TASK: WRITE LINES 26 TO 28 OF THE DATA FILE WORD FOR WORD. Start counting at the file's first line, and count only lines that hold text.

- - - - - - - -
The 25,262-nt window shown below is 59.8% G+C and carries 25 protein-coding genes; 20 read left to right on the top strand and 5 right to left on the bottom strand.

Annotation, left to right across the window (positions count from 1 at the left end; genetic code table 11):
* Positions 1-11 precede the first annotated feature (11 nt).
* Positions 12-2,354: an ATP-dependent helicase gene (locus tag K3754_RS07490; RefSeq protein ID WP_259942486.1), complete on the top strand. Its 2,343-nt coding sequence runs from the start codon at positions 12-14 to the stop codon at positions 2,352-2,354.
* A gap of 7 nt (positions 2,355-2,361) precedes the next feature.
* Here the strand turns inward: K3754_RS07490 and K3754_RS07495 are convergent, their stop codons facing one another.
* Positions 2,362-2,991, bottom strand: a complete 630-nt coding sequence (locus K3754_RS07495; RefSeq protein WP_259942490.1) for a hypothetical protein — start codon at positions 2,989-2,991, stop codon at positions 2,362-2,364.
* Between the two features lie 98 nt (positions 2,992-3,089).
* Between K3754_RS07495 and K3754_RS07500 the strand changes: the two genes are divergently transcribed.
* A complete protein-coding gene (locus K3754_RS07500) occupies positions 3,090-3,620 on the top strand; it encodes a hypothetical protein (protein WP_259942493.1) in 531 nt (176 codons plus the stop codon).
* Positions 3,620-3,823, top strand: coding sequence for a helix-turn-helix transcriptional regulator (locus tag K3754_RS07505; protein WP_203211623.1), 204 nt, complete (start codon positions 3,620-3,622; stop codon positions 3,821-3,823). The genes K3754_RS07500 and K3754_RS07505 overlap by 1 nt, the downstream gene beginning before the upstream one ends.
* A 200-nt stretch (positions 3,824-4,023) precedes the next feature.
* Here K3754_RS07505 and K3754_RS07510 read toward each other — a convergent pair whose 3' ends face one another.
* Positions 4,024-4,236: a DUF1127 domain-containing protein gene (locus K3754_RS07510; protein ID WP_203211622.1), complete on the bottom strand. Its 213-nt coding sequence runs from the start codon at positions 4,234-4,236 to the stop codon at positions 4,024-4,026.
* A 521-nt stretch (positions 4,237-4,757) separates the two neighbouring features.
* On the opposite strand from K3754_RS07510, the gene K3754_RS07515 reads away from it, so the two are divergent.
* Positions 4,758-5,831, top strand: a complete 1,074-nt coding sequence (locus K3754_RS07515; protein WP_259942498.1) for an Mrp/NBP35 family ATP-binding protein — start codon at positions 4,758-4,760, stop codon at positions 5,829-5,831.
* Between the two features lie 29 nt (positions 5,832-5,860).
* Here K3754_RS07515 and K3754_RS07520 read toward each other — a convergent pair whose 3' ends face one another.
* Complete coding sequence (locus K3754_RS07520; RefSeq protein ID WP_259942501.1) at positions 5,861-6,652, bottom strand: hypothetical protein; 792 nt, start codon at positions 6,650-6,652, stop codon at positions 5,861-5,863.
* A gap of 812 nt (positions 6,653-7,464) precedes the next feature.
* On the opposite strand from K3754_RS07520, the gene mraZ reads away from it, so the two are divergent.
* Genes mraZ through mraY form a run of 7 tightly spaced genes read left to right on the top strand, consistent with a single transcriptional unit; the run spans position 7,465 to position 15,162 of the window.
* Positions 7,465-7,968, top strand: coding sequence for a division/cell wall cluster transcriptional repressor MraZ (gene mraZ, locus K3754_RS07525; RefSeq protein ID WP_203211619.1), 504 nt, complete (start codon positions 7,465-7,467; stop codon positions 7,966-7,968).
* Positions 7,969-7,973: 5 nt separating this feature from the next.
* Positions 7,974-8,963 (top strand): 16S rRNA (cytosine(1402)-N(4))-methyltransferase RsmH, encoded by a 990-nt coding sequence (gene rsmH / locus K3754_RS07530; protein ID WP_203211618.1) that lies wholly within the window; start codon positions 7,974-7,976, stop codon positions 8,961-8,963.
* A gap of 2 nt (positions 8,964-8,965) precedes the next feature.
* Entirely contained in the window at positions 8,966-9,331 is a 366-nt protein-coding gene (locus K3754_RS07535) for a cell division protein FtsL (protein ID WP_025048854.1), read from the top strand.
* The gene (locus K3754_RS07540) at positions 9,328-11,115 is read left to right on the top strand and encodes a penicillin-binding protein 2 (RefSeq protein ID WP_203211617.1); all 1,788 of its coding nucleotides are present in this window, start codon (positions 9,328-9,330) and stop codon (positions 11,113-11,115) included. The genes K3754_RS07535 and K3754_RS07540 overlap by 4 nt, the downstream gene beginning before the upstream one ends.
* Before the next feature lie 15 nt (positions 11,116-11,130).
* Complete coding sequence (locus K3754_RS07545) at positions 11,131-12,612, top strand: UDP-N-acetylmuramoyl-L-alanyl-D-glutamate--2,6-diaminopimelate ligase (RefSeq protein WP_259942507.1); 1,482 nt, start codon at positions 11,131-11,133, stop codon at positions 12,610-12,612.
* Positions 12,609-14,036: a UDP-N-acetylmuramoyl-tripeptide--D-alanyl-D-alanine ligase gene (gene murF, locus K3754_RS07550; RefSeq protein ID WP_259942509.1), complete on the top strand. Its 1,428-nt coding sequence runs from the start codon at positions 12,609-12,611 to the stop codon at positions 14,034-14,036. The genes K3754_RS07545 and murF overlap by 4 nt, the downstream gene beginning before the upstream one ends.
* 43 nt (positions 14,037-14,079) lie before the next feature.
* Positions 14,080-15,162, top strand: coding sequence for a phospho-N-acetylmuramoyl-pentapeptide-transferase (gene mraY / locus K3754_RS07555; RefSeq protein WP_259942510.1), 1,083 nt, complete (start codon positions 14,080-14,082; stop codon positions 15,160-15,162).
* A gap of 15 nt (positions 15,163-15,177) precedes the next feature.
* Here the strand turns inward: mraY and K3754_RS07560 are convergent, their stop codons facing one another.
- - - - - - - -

* Positions 7,974-8,963 (top strand): 16S rRNA (cytosine(1402)-N(4))-methyltransferase RsmH, encoded by a 990-nt coding sequence (gene rsmH / locus K3754_RS07530; protein ID WP_203211618.1) that lies wholly within the window; start codon positions 7,974-7,976, stop codon positions 8,961-8,963.
* A gap of 2 nt (positions 8,964-8,965) precedes the next feature.
* Entirely contained in the window at positions 8,966-9,331 is a 366-nt protein-coding gene (locus K3754_RS07535) for a cell division protein FtsL (protein ID WP_025048854.1), read from the top strand.